Jean Busch is a believer in a holistic approach to health.

 

Kingwood acupuncturist Jean Busch wasn’t always a believer in alternative or Eastern medicine. After graduating from Humble High School, she spent 20 years practicing Western medicine as a critical-care registered nurse. In 1989, while looking for alternative solutions to her daughter’s asthma condition, Busch took a neighbor’s suggestion and took her to see an acupuncturist, and saw dramatic improvement in her condition.

“It made me a believer, and shortly after that, I began training to be an acupuncturist,” said Busch.

Acupuncture is a centuries-old Chinese method of unblocking chi, or qi, through the insertion of very fine, disposable, stainless steel needles at specific acupuncture points on the body. Acupuncturists believe the needles stimulate the body’s chi, and clear the path to send signals to the nervous and immune systems to reduce pain and resolve disease.

Busch said the needles are typically inserted and left in for 25 minutes.

“It feels like a tiny needle prick when the needle goes in. Most people actually fall asleep, or become highly relaxed during the treatment. They usually don’t want to get up off the table when the treatment is done.”

After the needles are inserted, Busch stays by the client’s side and uses “human touch technique” to help the client relax further. She said the majority of her clients find acupuncture to be helpful and rewarding and 90 percent return after their initial visit.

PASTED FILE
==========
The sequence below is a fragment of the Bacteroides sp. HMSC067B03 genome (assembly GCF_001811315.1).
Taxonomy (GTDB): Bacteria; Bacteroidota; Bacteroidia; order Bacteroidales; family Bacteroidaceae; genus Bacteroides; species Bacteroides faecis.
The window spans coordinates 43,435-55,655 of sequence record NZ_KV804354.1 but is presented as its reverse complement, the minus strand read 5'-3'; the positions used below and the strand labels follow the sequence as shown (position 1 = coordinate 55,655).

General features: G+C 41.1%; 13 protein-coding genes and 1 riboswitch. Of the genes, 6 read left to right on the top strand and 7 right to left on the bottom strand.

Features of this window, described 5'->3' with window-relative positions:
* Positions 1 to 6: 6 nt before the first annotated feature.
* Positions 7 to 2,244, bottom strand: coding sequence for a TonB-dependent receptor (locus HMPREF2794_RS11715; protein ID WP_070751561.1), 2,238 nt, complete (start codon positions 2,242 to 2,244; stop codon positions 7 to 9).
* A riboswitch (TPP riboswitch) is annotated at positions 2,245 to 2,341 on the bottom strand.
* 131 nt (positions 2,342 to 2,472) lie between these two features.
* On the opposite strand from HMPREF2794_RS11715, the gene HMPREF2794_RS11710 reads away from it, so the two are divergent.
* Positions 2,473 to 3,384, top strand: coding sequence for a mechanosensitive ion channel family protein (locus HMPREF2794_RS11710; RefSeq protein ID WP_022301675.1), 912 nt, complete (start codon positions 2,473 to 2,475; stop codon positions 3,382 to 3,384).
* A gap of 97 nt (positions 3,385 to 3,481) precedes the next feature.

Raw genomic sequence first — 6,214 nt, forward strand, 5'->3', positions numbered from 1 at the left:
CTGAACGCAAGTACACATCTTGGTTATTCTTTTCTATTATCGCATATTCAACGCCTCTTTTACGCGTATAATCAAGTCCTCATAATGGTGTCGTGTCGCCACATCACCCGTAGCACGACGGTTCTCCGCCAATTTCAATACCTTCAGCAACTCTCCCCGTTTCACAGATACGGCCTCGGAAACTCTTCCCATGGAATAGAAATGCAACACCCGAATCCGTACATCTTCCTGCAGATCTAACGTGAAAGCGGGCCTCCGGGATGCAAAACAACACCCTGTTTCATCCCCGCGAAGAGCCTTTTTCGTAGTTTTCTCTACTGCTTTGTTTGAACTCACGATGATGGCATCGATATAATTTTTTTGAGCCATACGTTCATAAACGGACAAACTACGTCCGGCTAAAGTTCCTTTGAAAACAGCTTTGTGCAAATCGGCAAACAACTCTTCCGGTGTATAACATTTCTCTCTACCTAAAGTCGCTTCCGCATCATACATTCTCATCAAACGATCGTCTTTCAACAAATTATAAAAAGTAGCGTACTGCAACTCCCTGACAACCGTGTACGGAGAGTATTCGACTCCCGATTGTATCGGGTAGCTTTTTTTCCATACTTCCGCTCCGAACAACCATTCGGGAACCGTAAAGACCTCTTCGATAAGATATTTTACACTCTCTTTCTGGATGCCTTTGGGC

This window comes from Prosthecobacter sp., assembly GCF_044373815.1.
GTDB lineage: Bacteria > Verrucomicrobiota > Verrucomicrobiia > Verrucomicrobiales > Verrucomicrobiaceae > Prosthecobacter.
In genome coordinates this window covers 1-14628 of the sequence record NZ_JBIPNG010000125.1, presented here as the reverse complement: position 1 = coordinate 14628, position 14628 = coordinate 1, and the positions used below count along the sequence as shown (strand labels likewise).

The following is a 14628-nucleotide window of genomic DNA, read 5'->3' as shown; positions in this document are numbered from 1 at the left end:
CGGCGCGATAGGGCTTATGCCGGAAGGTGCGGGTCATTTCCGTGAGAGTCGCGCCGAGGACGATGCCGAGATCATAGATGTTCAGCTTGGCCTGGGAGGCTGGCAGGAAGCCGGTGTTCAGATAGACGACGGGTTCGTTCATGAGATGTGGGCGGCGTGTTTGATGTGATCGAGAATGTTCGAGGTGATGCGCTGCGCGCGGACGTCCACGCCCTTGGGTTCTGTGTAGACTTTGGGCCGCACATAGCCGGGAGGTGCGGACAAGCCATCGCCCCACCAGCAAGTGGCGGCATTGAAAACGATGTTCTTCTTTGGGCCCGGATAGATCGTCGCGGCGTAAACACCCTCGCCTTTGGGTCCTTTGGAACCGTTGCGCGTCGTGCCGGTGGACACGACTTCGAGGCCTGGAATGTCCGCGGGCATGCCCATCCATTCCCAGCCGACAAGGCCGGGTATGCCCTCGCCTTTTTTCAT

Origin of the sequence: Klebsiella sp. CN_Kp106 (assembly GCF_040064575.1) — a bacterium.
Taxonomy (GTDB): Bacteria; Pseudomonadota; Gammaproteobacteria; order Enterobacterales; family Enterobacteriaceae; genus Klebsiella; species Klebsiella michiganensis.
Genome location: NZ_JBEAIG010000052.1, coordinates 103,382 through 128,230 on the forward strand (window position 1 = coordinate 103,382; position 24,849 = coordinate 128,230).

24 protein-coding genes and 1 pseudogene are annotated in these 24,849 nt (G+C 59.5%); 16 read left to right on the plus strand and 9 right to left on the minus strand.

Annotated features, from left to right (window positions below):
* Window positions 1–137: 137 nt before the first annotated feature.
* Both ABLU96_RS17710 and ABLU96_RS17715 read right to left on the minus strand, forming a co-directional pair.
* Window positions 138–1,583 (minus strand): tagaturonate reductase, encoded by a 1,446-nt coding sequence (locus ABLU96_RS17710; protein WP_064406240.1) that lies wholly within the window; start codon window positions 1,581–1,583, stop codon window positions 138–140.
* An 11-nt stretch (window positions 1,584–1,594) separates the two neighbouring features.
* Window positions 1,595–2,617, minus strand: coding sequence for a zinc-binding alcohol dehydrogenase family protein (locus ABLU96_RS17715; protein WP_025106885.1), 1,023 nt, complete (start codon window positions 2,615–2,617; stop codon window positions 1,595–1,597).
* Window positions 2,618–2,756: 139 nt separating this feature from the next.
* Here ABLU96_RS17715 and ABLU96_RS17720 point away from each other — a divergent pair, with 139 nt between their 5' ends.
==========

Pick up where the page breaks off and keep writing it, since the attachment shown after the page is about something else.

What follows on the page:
Clients come to her for a range of issues, including fertility or menstrual irregularity, diabetes, sinus and allergy problem, asthma issues, headaches, depression, gastrointestinal disorders, muscle and bone pain, drug and alcohol dependence, smoking cessation and weight loss. Busch said many of the clients who have come to her with fertility issues have become pregnant and that studies have shown IVF to be more effective when coupled with acupuncture.

Patience is required with alternative medicine, and acupuncture typically takes several sessions to be effective.

“Some people have immediate results, but for most people, it takes time. It doesn’t always have a dramatic effect immediately. We are working with your body’s own natural remedies to recover,” said Busch. Busch is also an advocate of Chinese herbal therapy and taking a holistic approach to health.

To be a licensed acupuncturist in the state of Texas, applicants are required to have graduated from an accredited school of acupuncture and passed a national board of examiners test. In the early 1990s, Busch attended the American College of Acupuncture & Oriental Medicine in Houston, earning a Master's degree in Oriental Medicine.

Busch’s office is located in Kingwood at 1525 Lakeville Drive, Suite 124. The initial one-hour acupuncture session is $100 and subsequent 45-minute sessions are $75. For more information or an appointment, call 281-358-7975.

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